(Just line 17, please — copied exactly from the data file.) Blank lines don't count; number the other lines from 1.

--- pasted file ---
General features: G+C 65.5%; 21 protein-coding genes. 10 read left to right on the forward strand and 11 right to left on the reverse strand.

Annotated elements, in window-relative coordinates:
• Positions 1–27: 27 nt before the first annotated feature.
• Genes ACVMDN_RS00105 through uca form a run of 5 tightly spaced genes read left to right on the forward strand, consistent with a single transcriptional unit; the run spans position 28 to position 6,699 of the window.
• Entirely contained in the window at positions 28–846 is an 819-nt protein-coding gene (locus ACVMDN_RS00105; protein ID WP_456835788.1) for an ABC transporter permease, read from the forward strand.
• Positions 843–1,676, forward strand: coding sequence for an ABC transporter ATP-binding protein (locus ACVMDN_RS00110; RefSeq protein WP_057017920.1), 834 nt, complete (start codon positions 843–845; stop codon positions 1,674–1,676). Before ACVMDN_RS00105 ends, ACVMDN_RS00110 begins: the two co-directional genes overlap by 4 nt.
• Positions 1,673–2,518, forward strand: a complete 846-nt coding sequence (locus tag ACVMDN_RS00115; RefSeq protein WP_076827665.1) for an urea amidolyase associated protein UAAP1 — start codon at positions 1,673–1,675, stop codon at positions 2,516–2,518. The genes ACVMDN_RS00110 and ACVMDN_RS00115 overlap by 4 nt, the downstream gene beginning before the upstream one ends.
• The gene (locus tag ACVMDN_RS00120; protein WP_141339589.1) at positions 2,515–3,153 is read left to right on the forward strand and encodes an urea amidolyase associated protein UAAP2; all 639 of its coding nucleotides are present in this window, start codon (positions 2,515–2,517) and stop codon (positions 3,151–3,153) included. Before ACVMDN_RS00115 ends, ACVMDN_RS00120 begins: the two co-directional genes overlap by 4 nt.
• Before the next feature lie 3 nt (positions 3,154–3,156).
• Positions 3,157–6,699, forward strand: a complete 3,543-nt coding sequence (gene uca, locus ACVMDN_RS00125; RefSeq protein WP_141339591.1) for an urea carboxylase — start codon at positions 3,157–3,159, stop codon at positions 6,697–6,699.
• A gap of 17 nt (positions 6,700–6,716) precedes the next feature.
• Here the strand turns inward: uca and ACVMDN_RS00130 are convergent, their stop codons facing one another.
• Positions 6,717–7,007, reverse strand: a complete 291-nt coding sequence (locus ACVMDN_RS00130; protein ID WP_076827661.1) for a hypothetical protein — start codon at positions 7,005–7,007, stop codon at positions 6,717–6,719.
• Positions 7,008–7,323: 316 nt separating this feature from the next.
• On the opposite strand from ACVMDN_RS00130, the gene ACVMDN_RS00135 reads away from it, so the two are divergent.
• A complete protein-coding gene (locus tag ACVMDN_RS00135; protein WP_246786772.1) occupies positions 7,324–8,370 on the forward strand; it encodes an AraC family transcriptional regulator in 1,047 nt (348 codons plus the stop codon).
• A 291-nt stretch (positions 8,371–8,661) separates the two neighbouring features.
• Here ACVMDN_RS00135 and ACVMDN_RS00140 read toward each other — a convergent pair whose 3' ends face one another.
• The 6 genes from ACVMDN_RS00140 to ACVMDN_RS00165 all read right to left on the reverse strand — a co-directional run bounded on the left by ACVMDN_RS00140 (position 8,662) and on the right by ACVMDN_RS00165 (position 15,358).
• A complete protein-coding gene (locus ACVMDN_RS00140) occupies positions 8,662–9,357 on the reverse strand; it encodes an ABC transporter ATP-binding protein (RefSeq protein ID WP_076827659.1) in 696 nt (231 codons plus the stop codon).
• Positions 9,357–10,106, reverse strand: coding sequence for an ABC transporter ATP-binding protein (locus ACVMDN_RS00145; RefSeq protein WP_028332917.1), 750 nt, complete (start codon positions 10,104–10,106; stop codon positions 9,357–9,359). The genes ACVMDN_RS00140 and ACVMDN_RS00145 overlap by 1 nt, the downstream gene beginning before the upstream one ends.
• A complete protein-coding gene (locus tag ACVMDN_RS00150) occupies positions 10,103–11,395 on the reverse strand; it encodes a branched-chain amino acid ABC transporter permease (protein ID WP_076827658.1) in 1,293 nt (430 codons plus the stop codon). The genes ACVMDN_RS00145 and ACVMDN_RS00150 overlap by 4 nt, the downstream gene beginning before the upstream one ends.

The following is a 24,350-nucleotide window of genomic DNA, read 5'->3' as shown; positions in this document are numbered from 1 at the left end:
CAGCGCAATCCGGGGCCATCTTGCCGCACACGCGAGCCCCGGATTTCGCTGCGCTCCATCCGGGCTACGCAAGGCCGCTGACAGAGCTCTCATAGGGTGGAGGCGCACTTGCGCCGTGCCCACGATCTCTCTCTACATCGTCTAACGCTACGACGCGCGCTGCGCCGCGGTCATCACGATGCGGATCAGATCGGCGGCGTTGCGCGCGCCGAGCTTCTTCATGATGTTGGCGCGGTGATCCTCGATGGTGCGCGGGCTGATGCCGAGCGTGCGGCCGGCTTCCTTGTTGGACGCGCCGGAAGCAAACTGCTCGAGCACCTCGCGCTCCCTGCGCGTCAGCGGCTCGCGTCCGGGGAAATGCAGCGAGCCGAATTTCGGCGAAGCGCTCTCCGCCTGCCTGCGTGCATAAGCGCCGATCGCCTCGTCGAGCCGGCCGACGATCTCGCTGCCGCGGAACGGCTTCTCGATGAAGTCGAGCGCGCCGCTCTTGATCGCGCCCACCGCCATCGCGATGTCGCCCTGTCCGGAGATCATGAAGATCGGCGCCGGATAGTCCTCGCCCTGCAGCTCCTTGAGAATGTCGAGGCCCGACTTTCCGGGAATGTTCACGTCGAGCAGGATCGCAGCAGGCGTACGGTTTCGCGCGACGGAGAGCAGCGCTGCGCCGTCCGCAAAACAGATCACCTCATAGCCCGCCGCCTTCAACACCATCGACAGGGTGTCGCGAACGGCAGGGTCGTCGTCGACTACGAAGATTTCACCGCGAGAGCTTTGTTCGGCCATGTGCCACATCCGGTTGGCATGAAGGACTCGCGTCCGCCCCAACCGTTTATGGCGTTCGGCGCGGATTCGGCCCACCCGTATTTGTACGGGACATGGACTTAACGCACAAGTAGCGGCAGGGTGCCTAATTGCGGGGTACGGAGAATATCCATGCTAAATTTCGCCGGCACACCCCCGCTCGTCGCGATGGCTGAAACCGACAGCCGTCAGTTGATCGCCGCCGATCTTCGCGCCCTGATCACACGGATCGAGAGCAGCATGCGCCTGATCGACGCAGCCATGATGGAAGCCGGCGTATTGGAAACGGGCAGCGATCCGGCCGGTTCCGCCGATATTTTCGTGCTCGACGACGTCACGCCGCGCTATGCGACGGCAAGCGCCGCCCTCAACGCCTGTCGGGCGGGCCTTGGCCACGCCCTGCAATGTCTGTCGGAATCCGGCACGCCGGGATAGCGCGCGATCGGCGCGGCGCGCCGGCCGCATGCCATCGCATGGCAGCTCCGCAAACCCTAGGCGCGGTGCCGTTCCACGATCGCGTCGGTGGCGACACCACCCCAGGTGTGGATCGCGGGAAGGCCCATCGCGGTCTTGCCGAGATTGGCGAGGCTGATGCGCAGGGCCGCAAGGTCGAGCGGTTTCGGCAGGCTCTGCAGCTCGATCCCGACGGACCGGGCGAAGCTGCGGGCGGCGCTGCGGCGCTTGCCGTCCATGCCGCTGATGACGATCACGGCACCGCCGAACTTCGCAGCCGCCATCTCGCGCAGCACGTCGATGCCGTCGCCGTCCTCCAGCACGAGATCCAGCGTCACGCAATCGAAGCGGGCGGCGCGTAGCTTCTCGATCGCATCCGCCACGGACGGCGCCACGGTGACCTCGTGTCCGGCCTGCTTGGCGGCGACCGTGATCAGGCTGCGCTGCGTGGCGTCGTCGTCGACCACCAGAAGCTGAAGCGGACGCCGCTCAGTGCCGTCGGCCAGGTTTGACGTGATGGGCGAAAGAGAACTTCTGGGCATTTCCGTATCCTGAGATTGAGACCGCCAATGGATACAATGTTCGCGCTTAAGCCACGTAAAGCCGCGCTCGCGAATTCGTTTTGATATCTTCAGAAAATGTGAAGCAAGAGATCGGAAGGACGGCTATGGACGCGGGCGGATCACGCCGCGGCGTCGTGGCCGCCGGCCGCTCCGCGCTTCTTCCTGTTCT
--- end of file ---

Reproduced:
• A 291-nt stretch (positions 8,371–8,661) separates the two neighbouring features.